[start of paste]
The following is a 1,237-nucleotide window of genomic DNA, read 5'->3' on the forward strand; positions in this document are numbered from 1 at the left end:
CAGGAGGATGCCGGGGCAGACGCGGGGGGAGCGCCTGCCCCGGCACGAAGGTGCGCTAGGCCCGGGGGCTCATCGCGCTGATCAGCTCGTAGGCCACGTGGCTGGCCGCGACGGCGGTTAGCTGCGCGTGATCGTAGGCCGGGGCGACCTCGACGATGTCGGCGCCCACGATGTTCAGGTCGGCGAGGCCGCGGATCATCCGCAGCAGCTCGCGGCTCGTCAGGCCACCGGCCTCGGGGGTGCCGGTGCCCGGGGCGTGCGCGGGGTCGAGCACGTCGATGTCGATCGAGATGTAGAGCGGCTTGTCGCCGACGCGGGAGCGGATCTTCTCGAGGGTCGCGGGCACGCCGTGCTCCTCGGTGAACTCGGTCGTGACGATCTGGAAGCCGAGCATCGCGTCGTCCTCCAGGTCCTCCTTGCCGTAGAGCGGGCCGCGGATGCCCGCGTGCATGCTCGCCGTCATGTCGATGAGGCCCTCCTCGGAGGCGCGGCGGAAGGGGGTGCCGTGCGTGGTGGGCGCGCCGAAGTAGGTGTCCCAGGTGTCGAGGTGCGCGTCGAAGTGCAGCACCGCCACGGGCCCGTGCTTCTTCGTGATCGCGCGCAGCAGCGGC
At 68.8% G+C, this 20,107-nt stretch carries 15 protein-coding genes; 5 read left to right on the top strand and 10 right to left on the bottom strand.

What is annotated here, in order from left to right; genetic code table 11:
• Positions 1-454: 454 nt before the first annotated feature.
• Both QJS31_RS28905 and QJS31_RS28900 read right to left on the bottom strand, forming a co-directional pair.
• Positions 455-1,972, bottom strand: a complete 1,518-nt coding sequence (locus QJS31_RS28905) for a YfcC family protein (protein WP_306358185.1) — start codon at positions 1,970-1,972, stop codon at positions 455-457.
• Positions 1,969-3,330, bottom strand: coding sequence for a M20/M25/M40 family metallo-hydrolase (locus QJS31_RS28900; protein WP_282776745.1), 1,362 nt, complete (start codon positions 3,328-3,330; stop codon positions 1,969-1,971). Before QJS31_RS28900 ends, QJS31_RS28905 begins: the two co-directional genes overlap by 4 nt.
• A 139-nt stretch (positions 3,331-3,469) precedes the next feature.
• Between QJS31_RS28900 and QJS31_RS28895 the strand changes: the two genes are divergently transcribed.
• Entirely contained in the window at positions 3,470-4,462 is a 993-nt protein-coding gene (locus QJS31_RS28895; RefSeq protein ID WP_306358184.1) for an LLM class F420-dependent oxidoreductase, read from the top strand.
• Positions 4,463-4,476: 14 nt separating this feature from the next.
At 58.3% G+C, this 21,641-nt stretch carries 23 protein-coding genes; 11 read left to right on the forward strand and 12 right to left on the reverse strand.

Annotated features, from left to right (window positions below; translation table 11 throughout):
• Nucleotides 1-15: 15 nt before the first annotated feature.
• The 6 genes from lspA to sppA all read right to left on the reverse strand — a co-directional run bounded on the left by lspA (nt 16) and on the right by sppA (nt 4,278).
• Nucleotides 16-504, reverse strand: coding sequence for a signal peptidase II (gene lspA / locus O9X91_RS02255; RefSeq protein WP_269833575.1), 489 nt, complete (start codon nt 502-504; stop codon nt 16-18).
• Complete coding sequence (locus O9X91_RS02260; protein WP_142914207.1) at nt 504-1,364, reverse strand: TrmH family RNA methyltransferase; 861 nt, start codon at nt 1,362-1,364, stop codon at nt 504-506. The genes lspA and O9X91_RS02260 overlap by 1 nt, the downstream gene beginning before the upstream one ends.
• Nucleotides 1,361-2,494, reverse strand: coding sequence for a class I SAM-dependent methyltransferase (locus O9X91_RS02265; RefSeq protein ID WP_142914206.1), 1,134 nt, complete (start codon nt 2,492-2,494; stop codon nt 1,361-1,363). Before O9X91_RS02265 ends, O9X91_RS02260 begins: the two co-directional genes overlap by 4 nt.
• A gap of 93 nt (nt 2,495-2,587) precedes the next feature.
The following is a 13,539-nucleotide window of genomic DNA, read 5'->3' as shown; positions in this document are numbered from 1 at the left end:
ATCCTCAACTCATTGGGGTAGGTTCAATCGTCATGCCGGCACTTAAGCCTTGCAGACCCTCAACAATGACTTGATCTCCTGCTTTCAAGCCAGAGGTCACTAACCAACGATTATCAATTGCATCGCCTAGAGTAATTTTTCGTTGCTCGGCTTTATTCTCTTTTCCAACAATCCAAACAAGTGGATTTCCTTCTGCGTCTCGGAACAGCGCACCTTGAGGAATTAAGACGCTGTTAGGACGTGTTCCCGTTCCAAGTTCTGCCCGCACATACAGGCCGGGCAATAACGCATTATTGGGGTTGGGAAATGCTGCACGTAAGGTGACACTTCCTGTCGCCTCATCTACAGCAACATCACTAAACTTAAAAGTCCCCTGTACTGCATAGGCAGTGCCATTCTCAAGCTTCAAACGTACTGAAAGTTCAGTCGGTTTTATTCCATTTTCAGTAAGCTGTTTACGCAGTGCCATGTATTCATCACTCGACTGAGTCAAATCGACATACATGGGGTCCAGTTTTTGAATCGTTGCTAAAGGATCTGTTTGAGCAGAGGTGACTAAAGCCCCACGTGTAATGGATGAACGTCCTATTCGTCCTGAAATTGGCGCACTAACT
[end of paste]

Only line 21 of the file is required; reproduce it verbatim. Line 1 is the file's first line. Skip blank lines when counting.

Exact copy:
The following is a 13,539-nucleotide window of genomic DNA, read 5'->3' as shown; positions in this document are numbered from 1 at the left end: